Tuesday, March 06, 2007

Wells Fargo, real estate does go DOWN!




Trolling Craigslist you can find some properties where the realtor statement "real estate only goes up" does not hold true.



Check out this beauty at 2909 Allenhurst St. This property was purchased on September 30, 2005 for $264,000. However, due to the inability of the borrower to make payments, Wells Fargo foreclosed on these folks on January 29, 2007. Now the property is listed for sale for $225,000:


Loads of potential in this 3bd/1.75ba home. Roomy great room with fireplace, tiled kitchen with breakfast bar, tile flooring, neutral colors, cov’d patio, 2-car garage. Priced below comparable properties in the neighborhood. Great for 1st-timer or investor. MUST SELL! $222,500


Multiply this outcome by the thousands and you can get the picture of how this speculative mania will end. Right now there are 100-150 NOD's filed a week in Kern County; I predict that in a year we will have 200-250 NOD's per week in Kern County. Credit is tightening, inventory is increasing and foreclosures are rising; REIC, the pain is only beginning.

15 comments:

Anonymous said...

What ,these people could only make about 15 payments and it's over .How anyone could pay that price for that junk house to begin with is the joke .
This is a situation where some borrower had to say after the fact ,"What was I thinking ?" Who would even fight to keep that house ,nd the joke is that borrowers had to pay another 100k to get something just a little better than that piece of junk .

Anonymous said...

With all these new listing being offered, where's all the "pent up buyer's"? I thought this was the time of yr for the market to pick up. Maybe lending standards are getting a little tight???? You realtwhores better be looking for work that pays something. I bet those monthly dues, gas money..ect is the 500 pound monkey on your back. I'll pitch a penny in your hat next time I see ya.

Anonymous said...

I almost shot coffee out of my nose when I read this, I like the second paragraph.

'"Bernanke said that unlike fully private firms, the two GSEs face little or no market discipline from their debtholders because of a belief the U.S. government "will back these institutions under almost any circumstances."

Although the debt of the two companies is not explicitly guaranteed by the federal government, many investors believe that because of the companies' public mission, the United States would not allow either company to fail.

http://money.cnn.com/2007/03/06/news/economy/bernanke.reut/index.htm?postversion=2007030615

Perfect Storm said...

The house is worth 125K at the most. Probably one of those late seventies shacks off Ashe.

Anonymous said...

You've got to love the house! Look at that original shake roof Wow. Not to mention the R rating of zero on this musty smelling POS. Where do I sign!

Anonymous said...

So on Zillow it says the house was just sold on 1/29/07 $204,000.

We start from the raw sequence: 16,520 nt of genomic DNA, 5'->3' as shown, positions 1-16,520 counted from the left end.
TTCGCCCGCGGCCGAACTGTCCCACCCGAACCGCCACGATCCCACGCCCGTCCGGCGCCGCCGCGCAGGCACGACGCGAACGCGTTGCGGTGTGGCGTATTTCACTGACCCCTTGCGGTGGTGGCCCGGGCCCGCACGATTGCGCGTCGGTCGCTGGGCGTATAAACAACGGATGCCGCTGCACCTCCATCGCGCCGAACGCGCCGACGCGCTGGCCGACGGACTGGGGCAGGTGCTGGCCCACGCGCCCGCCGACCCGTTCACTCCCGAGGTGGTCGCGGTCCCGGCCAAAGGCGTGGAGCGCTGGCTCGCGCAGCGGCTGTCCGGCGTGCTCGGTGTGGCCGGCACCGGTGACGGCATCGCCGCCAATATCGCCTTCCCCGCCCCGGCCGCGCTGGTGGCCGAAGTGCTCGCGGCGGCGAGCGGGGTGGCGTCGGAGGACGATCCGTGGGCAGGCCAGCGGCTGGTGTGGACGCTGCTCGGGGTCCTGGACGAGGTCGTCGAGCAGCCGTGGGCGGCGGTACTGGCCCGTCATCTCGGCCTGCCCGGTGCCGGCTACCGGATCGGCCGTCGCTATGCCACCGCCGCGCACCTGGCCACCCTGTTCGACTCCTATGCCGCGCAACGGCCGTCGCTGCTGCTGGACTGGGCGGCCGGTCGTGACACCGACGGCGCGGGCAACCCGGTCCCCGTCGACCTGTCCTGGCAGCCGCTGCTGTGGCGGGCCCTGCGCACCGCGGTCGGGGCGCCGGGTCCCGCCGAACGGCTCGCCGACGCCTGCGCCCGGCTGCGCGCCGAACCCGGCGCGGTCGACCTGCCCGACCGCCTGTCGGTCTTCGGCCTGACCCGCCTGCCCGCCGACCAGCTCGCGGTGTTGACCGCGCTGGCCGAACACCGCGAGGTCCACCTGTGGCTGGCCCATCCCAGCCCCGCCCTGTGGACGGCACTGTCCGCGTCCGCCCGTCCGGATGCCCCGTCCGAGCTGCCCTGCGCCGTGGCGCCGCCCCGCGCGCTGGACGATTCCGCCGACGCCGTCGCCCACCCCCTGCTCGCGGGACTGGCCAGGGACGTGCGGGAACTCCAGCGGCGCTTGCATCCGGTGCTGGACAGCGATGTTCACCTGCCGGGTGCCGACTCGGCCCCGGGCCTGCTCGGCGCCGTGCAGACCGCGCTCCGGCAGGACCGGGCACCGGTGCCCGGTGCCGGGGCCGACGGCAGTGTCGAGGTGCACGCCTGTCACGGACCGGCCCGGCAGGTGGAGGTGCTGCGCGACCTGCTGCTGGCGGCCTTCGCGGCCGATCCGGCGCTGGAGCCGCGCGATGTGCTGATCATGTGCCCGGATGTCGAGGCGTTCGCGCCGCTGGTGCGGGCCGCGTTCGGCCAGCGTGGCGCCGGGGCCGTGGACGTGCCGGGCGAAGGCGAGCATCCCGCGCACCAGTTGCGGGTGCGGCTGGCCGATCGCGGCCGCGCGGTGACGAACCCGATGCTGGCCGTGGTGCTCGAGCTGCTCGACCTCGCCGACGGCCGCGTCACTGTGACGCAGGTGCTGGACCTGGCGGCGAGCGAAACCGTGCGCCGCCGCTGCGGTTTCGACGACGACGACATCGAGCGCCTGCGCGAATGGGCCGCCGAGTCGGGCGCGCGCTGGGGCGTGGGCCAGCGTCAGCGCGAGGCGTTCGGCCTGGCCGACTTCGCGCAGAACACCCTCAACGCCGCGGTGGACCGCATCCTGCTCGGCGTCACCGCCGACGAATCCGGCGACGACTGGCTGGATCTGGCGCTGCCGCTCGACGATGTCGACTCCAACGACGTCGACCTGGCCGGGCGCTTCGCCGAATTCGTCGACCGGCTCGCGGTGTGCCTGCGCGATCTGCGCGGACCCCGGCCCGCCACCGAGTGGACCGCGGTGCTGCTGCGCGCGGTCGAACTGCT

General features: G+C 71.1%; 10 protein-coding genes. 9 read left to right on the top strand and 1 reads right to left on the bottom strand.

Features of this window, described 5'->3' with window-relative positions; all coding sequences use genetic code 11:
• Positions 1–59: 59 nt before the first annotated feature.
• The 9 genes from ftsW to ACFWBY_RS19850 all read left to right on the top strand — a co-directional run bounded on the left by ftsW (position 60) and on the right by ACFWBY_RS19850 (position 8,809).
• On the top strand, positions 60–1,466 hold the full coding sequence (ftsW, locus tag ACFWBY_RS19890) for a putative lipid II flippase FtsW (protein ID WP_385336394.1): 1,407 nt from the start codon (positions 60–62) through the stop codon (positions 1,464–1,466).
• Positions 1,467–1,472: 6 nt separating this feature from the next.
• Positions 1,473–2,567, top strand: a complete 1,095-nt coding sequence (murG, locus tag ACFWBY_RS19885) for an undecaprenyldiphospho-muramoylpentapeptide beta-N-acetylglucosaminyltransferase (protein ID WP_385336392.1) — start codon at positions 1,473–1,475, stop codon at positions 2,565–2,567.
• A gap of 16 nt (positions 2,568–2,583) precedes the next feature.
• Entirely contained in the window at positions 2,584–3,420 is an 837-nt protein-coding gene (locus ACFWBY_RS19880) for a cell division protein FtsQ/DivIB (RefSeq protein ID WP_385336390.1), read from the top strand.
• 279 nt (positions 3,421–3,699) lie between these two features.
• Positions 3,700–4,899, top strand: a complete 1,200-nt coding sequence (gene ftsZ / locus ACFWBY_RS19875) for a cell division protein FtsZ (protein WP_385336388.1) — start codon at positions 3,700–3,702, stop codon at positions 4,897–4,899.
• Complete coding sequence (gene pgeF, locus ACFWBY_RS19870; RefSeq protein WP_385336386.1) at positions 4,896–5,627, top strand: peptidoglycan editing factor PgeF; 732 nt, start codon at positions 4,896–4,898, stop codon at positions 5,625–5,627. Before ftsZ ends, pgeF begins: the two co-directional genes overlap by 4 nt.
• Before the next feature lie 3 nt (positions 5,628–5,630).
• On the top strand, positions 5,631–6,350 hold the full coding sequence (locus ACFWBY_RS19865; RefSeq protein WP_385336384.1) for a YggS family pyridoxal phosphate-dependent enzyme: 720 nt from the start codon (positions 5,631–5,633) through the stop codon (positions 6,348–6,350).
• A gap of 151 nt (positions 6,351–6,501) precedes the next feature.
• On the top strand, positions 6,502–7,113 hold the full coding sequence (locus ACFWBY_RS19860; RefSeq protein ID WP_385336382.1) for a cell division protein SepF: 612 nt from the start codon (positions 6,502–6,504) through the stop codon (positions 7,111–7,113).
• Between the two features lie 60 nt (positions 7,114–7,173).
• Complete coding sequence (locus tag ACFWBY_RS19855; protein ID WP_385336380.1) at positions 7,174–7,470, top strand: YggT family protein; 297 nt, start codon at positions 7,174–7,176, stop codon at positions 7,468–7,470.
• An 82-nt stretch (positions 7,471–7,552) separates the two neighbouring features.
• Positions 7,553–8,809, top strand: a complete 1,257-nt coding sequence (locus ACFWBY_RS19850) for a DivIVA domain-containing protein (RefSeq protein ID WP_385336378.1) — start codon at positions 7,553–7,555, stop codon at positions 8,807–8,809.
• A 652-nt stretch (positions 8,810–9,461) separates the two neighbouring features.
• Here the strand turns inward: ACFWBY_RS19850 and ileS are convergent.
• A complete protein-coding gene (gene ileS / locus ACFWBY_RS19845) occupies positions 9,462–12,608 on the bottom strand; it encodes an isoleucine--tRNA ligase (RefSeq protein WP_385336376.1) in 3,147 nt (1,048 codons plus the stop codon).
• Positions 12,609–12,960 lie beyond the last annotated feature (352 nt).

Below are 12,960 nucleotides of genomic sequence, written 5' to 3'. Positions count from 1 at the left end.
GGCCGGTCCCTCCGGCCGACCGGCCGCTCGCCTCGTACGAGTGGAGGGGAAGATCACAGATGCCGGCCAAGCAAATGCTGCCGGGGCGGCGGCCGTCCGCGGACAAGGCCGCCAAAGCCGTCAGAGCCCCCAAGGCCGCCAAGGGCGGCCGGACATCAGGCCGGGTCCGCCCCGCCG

(while listing that it is worth $280,000)

So that would be a loss of 23% from what you say it was purchased at in 2005. And 27% down from the Zillow estimate.

So far so good, but houses near my parents house in town are still trying to sell for over Zillow estimates..... good luck with that

Bakersfield Bubble said...

"So on Zillow it says the house was just sold on 1/29/07 $204,000."

That was the foreclosure.

Anonymous said...

So Bakersfield Bubble does that mean the lender is just trying to break even on this sale with the realtor costs?

Bakersfield Bubble said...

"trying to break even" - Yes.

Good Luck! I say this home sells for $190k max.

Anonymous said...

OK, I'll bite (be aware I know nothing about the location or construction, I'm not even posting from the US).

While the state of the roof does look a little scary, I don't see from the photographs why the other comments are so contemptuous.

This looks to me like a property that would have been considered a perfectly normal starter home 30-40 years ago. Maybe even a 'dream home' for folks on below-median family income.

ajh

Mozo Maz said...

ajh, You're right. This is the quinnessential post war CA ranch home, of which there are tend of thousands, maybe hundreds of thousands.

In the Central Valley and with the pay scales of jobs there, it can't be worth more than $150k and still have rents cover the mortgage and interest.

Mozo Maz said...

Do the math. Assume your buy it for $150k and pay $10k in junk fees and some new paint.

Put 20% down and finance $128,000 at 6.5%

The payment is $809 and the taxes probably around $200 and throw on another $41 a year for insurance.

$1050 monthly nut. I would not be surprised, if rent can't even cover that.

Anonymous said...

ajh,

You also have to take into account, most first time buyers do not have 20% to put down. That adds about an additional $150,00 monthly, or so in Private Mortgage Insurance. So, with mozo calculations add that too.

Mozo Maz said...

Heh. I said $41 a year for insurance instead of $41 a month. Not that it matters. :-) Prices are too far from rationality no matter how you slice it.

Anonymous said...

How anyone could pay that price for that junk house to begin with is the joke